Sports has bar-end mirrors, lower bars, solo seat and mag wheels. Heritage features more complex mags, round mirrors and wide bars. Adventure has a screen, wire wheels and knobby tyres.

Launch delayed

However, it has been delayed, presumably by the COVID crisis, and will arrive early in 2021.

The 700CL-X Heritage will also launch a wide range of accessories, including classic-style panniers, a diamond-stitched seat, protection and bar-end mirrors, as well as a collection of rider gear.

CFMoto Australia director Michael Poynton says the delayed 700CL-X will be a “watershed model” for the brand as its first middleweight naked.

“The 700CL-X is extremely important to us. It will be the company’s first non-LAMS model, and it’s just the tip of the iceberg of what we can expect from CFMOTO as a result of its relationship with KTM,” Michael says.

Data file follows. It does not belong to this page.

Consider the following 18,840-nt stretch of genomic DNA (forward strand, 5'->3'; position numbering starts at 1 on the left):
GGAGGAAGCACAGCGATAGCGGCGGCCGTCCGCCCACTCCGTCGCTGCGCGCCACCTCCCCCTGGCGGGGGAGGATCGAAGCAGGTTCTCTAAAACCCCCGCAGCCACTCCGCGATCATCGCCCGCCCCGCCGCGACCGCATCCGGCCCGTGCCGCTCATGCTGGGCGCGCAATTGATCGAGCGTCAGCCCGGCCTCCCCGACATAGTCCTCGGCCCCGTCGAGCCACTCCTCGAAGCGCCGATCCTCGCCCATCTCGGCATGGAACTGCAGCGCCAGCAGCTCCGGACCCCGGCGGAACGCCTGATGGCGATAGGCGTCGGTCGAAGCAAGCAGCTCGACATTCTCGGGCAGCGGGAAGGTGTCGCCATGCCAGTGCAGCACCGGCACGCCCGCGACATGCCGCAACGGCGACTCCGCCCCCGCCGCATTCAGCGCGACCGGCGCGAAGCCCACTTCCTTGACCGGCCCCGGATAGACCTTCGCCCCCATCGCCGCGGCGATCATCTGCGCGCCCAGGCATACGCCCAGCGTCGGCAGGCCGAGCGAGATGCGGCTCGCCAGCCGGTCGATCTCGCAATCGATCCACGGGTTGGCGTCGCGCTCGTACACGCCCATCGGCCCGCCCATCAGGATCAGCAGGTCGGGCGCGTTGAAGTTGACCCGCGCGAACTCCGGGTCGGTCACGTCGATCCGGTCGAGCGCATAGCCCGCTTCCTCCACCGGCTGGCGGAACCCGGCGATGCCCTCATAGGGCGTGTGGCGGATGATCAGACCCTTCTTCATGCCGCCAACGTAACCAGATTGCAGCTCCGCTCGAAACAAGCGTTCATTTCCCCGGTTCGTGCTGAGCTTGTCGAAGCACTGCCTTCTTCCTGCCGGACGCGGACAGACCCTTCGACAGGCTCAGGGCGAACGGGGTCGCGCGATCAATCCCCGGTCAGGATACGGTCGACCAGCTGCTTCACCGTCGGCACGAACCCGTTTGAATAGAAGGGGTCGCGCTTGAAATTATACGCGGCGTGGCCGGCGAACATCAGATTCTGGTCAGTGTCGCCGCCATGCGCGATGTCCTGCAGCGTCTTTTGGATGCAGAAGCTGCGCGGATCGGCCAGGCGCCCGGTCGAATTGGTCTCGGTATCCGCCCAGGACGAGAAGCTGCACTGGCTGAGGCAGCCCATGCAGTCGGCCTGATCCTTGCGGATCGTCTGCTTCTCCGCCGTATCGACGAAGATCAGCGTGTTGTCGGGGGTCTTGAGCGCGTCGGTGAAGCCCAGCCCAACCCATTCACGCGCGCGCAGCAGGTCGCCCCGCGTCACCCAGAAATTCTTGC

“Underscoring that relationship is a significant joint venture built on bricks and mortar.

“This comprises an all-new office and R&D building, in Hangzhou, China, which officially opened this month, as well as a new manufacturing facility nearby, which will be operational later this year.”

Pricing for the 700CL-X range will be announced at a later date, but we can expect it will be among the cheapest in its class as is most of their range.CFMoto 700CL-X

CFMoto 700CL-X

CFMoto models are now designed by Kiska, the contemporary Austrian design house that does KTM’s design work.

The company has close ties with KTM, making their bikes in China for the domestic market.

CFMoto 700CL-X

The design features a mix of modern and traditional influences.

For example, the traditional round headlight has LED lighting and the round instruments have an LCD readout that can display fuel consumption and incoming call.CFMoto 700CL-X